Tony Pulis’ best friend to being taught to slow down by Darren Campbell

Adama Traore is blazing a trail in the Premier League and has quickly become one of Europe’s most exciting and sought-after players. Sky Sports News spoke to those closest to his journey to get unique insight into his astronomical rise.

The 24-year-old’s performances for Wolves have already seen him estimated to be valued in excess of £100m.
The shy boy who was let go by Barcelona has been transformed into a near-unstoppable attacker in Wolverhampton and those who know him best believe he is only going to get better.Kai Havertz – Chelsea have reportedly agreed a five-year contract with the Bayer Leverkusen forward (Sun, August 11); Chelsea are finally free to make their move for Havertz after Leverkusen were dumped out of Europe (Star, August 11); Havertz has reportedly agreed a five-year contract at Chelsea with the Blues heavily linked with a transfer for the Leverkusen star (Daily Star, August 9); Havertz was Manchester United’s No 1 target a year ago before the club turned their attention elsewhere (Daily Star, August 10). Bayern Munich have handed Chelsea a huge boost in the race to sign Havertz by confirming they will not bid for the star this summer (Sun, August 4). Chelsea could finally secure the signing of the Leverkusen star on Sunday, Peter Bosz has claimed (Sun, August 2); Havertz is pushing hard for Leverkusen to agree a deal with Chelsea before next week’s Europa League match against Rangers (Sky Sports News, July 28); Chelsea are confident if signing the Leverkusen attacker after qualifying for next season’s Champions League (Daily Mail, July 27).
Declan Rice – West Ham have dismissed reports they have received a £50m bid from Chelsea for Rice (Sky Sports, August 11)

Nicolas Tagliafico – Chelsea have expressed an interest in signing Ajax’s Argentina international left back (Sky Sports, August 10).

John Stones – Chelsea boss Frank Lampard is hoping to snap up Manchester City defender Stones in a bargain £20m deal (Daily Mirror, August 9)

Ben White – Chelsea are planning to hijack Liverpool’s move for Brighton defender White – and ditch Antonio Rudiger in the process (Daily Star, August 9)

Sergio Reguilon – Chelsea are considering the Spaniard as a cheaper alternative to Ben Chilwell at left back (Mail, Aug 7); Chelsea have joined Everton in the race to sign Real Madrid’s Sergio Reguilon, voted “the best left-back in La Liga” last season (Sky Sports, August 3).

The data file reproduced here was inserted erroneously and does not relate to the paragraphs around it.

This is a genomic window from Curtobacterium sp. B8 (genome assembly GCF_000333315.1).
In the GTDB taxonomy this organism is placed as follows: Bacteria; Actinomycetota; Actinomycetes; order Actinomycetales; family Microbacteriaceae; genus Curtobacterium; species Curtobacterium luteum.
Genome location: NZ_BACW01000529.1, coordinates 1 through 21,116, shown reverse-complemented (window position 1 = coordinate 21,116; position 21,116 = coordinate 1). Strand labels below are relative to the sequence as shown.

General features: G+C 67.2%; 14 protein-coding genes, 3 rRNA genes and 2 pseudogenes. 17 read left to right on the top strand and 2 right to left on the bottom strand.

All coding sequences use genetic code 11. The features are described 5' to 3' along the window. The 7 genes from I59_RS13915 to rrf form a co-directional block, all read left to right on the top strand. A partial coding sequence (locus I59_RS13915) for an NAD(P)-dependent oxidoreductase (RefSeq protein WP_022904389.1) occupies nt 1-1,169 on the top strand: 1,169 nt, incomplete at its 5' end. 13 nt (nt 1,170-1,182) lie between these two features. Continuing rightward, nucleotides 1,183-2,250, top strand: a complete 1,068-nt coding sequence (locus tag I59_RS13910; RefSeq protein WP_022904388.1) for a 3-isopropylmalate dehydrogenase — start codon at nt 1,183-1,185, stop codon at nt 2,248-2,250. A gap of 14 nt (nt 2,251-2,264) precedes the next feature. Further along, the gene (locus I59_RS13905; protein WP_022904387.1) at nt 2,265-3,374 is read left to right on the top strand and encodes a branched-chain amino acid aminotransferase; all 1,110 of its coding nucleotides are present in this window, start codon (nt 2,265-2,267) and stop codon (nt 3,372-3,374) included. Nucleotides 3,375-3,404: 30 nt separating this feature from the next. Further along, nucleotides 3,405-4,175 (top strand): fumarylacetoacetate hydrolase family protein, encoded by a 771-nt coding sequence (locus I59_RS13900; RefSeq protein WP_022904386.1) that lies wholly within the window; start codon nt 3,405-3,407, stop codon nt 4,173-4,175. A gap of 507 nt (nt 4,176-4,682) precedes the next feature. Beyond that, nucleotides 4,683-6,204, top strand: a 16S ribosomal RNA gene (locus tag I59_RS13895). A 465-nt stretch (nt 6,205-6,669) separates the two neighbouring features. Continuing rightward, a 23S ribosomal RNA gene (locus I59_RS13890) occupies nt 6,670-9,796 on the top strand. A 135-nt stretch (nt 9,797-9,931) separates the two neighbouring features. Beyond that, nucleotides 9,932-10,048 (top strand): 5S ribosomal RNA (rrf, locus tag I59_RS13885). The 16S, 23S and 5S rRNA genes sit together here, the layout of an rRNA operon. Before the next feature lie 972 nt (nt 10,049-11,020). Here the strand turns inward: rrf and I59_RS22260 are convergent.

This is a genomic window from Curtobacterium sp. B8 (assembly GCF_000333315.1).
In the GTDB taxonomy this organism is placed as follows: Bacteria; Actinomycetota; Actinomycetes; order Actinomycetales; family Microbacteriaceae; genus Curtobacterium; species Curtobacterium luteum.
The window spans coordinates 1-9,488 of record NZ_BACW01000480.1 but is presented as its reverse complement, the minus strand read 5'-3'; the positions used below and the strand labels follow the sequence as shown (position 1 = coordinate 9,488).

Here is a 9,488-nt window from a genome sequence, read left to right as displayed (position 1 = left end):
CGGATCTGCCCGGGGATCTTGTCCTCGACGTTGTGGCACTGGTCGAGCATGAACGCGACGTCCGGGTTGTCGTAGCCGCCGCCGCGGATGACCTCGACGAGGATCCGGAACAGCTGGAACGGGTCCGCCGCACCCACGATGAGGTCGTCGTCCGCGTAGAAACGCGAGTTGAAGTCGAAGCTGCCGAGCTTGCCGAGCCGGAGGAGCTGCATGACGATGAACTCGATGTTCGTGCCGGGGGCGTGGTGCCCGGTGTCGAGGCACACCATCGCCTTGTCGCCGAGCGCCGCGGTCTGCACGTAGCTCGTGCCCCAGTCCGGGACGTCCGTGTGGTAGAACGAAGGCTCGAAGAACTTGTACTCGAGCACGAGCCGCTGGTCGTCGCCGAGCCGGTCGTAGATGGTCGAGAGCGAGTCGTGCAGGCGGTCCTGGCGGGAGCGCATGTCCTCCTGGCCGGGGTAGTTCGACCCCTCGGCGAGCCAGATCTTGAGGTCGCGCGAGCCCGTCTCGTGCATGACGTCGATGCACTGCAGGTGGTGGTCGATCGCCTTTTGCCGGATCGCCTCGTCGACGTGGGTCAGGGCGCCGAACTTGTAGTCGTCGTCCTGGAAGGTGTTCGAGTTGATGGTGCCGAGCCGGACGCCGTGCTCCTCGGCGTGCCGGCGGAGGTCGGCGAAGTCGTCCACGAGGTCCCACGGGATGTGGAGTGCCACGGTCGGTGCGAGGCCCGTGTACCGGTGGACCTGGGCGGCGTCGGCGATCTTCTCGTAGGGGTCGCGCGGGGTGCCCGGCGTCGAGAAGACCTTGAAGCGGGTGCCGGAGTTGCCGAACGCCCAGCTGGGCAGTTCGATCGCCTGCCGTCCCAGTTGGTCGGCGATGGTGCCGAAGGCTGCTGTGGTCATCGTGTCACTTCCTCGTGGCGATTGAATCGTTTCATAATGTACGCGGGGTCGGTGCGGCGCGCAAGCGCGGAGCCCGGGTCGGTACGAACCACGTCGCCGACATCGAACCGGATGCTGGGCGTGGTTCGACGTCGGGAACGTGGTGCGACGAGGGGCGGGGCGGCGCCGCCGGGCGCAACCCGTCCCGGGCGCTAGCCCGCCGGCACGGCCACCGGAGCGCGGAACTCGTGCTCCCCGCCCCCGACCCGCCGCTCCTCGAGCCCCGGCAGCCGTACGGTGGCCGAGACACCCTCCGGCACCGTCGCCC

Jose Gimenez – Frank Lampard has made Atletico Madrid defender Gimenez his first-choice addition to his side’s defence this summer (Daily Star, August 6).

Dean Henderson – Henderson has told Manchester United chiefs he wants to either be made the team’s first-choice goalkeeper or leave this summer amid interest from Chelsea (Daily Express, August 5); Chelsea are prepared to more than double the Manchester United goalkeeper’s wages to £170,000 a week in a bid to lure him from Old Trafford (Manchester Evening News, July 21). Chelsea have yet to decide whether to make a move for the Man Utd goalkeeper, currently on loan at Sheffield Utd (Sunday Express, July 19).

Traore grew up in the shadow of Barcelona’s famed La Masia academy and worked his way through their doors and into the first team, aged 17, in 2013.

Diminutive compared to his current frame, Traore’s unpredictability and athleticism created a buzz around the club, enough for the teenager to find precious first-team minutes alongside Lionel Messi, Luis Suarez and Neymar.
Spanish football expert Graham Hunter explains how Barcelona, regretfully, ended up letting Traore slip through their fingers.

“Take into account that he burst into Barca’s first team in 2013 when he was 17 just two years before what would be a historic treble, yes that was massive expectation.

“He’d set an expectation with terrific performances in the youth teams and NextGen series. At that stage he was not only small, he was a diminutive figure and what he brought to the football pitch was a joyous kind of anarchy.

“Defenders didn’t know where he was going to go and there was a suspicion Adama didn’t either, but boy there was an excited chitter-chatter everywhere about this kid coming through.